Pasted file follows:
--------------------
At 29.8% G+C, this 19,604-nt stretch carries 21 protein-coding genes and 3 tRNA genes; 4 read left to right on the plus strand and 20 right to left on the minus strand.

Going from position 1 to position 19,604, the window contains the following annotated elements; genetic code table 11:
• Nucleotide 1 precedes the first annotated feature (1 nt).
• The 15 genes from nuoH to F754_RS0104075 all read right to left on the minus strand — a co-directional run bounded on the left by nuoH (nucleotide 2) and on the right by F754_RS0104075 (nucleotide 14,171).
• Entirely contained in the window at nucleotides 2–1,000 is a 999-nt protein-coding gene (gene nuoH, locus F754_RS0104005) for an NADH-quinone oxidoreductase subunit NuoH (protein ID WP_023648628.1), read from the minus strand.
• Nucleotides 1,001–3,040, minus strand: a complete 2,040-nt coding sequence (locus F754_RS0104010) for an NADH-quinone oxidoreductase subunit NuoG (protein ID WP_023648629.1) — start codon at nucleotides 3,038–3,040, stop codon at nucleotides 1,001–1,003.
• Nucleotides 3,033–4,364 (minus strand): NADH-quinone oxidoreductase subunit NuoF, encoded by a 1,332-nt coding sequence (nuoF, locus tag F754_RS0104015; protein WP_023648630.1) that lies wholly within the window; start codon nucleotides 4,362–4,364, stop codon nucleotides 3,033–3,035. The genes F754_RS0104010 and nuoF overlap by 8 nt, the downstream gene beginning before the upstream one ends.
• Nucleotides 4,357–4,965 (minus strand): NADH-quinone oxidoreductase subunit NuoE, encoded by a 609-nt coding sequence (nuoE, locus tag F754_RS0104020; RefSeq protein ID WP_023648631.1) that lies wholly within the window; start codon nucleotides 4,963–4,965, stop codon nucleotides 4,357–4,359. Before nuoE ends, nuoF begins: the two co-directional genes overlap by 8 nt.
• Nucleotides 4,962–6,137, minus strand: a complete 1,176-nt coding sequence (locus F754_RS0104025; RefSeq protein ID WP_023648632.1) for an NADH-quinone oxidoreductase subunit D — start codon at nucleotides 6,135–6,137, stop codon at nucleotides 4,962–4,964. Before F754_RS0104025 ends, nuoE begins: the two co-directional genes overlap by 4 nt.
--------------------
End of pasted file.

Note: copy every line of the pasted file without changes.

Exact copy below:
At 29.8% G+C, this 19,604-nt stretch carries 21 protein-coding genes and 3 tRNA genes; 4 read left to right on the plus strand and 20 right to left on the minus strand.

Going from position 1 to position 19,604, the window contains the following annotated elements; genetic code table 11:
• Nucleotide 1 precedes the first annotated feature (1 nt).
• The 15 genes from nuoH to F754_RS0104075 all read right to left on the minus strand — a co-directional run bounded on the left by nuoH (nucleotide 2) and on the right by F754_RS0104075 (nucleotide 14,171).
• Entirely contained in the window at nucleotides 2–1,000 is a 999-nt protein-coding gene (gene nuoH, locus F754_RS0104005) for an NADH-quinone oxidoreductase subunit NuoH (protein ID WP_023648628.1), read from the minus strand.
• Nucleotides 1,001–3,040, minus strand: a complete 2,040-nt coding sequence (locus F754_RS0104010) for an NADH-quinone oxidoreductase subunit NuoG (protein ID WP_023648629.1) — start codon at nucleotides 3,038–3,040, stop codon at nucleotides 1,001–1,003.
• Nucleotides 3,033–4,364 (minus strand): NADH-quinone oxidoreductase subunit NuoF, encoded by a 1,332-nt coding sequence (nuoF, locus tag F754_RS0104015; protein WP_023648630.1) that lies wholly within the window; start codon nucleotides 4,362–4,364, stop codon nucleotides 3,033–3,035. The genes F754_RS0104010 and nuoF overlap by 8 nt, the downstream gene beginning before the upstream one ends.
• Nucleotides 4,357–4,965 (minus strand): NADH-quinone oxidoreductase subunit NuoE, encoded by a 609-nt coding sequence (nuoE, locus tag F754_RS0104020; RefSeq protein ID WP_023648631.1) that lies wholly within the window; start codon nucleotides 4,963–4,965, stop codon nucleotides 4,357–4,359. Before nuoE ends, nuoF begins: the two co-directional genes overlap by 8 nt.
• Nucleotides 4,962–6,137, minus strand: a complete 1,176-nt coding sequence (locus F754_RS0104025; RefSeq protein ID WP_023648632.1) for an NADH-quinone oxidoreductase subunit D — start codon at nucleotides 6,135–6,137, stop codon at nucleotides 4,962–4,964. Before F754_RS0104025 ends, nuoE begins: the two co-directional genes overlap by 4 nt.